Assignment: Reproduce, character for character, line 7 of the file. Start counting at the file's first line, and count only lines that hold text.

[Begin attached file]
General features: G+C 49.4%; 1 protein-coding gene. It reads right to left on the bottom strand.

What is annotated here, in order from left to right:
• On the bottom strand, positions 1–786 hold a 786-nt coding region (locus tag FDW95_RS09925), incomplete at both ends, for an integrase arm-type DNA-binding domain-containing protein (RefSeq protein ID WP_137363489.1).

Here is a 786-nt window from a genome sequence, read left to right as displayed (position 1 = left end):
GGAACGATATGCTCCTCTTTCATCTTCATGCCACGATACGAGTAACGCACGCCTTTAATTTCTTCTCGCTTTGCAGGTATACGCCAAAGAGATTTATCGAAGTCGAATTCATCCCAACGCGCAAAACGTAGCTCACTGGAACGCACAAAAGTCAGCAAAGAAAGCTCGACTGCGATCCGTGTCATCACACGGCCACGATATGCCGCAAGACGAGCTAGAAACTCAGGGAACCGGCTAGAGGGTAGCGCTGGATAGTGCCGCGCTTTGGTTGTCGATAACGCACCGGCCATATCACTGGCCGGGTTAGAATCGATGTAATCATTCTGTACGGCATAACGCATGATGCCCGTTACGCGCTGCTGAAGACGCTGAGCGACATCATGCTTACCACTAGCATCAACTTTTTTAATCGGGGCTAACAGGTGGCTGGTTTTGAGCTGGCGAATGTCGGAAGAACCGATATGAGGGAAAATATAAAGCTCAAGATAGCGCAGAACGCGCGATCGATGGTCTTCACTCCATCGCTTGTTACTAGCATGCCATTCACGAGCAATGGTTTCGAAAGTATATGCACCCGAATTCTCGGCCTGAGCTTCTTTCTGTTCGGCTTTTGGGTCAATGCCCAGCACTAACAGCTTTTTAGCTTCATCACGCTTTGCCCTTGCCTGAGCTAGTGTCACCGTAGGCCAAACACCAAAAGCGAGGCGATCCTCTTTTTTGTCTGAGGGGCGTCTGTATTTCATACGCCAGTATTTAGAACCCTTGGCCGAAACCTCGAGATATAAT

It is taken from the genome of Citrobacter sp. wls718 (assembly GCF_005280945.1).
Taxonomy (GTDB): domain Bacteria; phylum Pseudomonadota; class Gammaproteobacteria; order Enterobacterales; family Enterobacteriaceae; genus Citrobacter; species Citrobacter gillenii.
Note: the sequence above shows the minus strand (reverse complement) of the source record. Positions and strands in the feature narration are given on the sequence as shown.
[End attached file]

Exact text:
Taxonomy (GTDB): domain Bacteria; phylum Pseudomonadota; class Gammaproteobacteria; order Enterobacterales; family Enterobacteriaceae; genus Citrobacter; species Citrobacter gillenii.